A somewhat belated review
Street Corner Press
corner of Armitage & Clybourn
I like this book a lot because it sounds like no one but the author. Zoschke doesn't pose: when he's pissed off, he's pissed off ('Bored on the Fourth of July, 2008); when he's tender, he's tender ('a dog of a poem'); and he's great at painting the Wisconsin landscape he lives in with words ('Ides of March sarong'). How often do you get that sort of range.
He's a poet of place without the sentimentality that usually involves. We know exactly where he is -- what it sounds and smells like, who lives there with him ('the swords are in little hands'; 'are you a...';'Listen') -- and we know how he got there ('Elegy for the Pistol', among others). You could make a movie out of that last poem, no problem. It's almost an elegy for a better, bygone America.
Rob's a poet of ideas too, maybe without wanting to be: Lawrence Ferlinghetti is quoted at the start of the book as saying, 'I'd rather be writing love poems'. The very fine and scandalously unacknowledged Dave Church is remembered in 'when the pen is the needle and the paper is the spoon', which contrasts Church's remarkable poetry with that of an English professor taking a workshop in 'rotgut academician flatulence'. Why's Dave dying at the wheel of a taxi when a poet not fit to shine his shoes thrives and prospers? Anybody who has read Church or been to a university poetry workshop will know Zoschke is telling the truth.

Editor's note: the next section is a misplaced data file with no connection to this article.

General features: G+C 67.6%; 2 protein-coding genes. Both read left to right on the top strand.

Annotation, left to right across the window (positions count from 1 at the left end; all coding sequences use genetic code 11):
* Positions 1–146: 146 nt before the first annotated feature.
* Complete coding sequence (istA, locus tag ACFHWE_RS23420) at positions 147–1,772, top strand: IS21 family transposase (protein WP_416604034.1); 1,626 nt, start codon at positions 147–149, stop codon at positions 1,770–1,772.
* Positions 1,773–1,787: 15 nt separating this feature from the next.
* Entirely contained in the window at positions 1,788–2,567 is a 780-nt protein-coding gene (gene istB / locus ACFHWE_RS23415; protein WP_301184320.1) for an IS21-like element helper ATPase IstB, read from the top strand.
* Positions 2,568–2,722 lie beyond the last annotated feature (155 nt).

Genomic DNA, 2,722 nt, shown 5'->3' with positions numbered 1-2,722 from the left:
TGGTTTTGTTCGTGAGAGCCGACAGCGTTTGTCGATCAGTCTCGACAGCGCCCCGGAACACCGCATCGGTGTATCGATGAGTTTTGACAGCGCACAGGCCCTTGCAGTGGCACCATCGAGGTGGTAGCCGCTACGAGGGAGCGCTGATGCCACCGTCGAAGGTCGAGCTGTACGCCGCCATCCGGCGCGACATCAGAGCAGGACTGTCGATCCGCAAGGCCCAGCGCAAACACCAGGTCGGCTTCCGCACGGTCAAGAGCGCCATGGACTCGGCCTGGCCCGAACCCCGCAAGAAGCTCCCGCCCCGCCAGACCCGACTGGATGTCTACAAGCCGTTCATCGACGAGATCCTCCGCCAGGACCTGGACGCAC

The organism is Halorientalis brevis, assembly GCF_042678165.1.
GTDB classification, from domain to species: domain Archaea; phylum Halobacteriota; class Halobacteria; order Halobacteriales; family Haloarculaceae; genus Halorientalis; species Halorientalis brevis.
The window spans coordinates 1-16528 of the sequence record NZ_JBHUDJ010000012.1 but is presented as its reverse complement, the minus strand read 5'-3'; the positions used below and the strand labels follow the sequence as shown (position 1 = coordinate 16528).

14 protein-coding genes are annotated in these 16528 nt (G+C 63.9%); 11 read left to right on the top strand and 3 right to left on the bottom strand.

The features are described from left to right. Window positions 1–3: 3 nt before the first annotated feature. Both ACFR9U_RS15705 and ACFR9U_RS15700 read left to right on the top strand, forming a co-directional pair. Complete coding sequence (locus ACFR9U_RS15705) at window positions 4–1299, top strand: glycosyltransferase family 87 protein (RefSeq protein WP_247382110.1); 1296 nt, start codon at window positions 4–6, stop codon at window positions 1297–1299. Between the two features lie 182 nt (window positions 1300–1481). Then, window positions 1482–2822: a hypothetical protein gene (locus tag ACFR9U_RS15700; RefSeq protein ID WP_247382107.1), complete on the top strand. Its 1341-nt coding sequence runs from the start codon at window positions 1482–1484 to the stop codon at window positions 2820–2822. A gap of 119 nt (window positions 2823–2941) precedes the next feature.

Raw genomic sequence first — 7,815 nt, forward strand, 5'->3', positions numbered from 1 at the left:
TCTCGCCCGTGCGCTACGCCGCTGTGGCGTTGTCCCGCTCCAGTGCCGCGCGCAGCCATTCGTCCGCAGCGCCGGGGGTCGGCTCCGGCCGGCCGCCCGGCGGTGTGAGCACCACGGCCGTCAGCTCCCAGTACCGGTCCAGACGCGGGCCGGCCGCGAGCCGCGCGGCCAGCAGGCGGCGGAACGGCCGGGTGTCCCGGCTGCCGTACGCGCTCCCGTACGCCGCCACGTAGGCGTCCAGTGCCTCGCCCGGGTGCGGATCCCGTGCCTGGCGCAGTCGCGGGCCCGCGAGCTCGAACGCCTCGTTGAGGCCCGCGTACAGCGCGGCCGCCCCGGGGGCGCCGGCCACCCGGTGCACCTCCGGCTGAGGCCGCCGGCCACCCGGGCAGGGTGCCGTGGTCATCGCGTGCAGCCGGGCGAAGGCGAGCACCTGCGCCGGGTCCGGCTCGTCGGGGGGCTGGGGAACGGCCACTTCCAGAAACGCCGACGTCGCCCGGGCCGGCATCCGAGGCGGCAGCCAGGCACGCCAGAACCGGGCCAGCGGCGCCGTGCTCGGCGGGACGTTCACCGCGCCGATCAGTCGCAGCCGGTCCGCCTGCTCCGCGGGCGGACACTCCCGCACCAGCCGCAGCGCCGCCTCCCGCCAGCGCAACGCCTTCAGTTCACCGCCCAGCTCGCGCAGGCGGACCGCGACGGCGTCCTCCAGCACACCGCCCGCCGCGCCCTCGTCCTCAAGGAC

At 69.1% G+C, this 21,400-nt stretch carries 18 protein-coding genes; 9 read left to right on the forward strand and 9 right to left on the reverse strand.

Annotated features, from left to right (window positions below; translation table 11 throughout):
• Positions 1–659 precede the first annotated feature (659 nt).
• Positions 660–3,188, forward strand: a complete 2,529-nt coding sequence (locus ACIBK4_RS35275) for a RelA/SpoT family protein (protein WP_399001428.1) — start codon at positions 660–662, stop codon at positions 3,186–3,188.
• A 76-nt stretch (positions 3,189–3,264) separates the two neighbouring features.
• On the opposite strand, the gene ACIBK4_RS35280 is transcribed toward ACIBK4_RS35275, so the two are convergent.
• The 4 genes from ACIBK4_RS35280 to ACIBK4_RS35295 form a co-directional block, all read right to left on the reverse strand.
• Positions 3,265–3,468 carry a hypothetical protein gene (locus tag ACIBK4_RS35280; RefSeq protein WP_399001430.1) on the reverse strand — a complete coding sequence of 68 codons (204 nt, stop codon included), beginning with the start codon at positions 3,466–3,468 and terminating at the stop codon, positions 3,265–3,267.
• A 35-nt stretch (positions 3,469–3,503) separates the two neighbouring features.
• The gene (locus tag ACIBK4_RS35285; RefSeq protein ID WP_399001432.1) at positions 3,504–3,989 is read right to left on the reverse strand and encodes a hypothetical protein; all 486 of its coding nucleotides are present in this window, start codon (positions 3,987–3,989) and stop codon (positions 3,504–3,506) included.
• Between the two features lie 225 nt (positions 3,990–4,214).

But the centrepiece of 'Made in America' is the love poem he would rather be writing. 'What Matters Most' tells beautifully and forcefully of the birth of Amelia and Hannah, Rob and partner Joie's two daughters. You're there in the delivery room with them experiencing every nerve-wracking, hair-raising, heart-wrenching, joyful moment of the double birth, and the description never slips into bad taste. What a generous and brave man he must be to share the most personal experience of his life like that; and what art, not to let it get awkward for one minute.
An extensive collection of pictures of family and friends completes the book nicely: he's a proud man and why not? Too many poets in the small press and the mainstream hide behind postures, and self-conscious trickery. As a squeamish Buddhist I could have done without so many photos of dead fish, but it's a small price to pay for these treasures.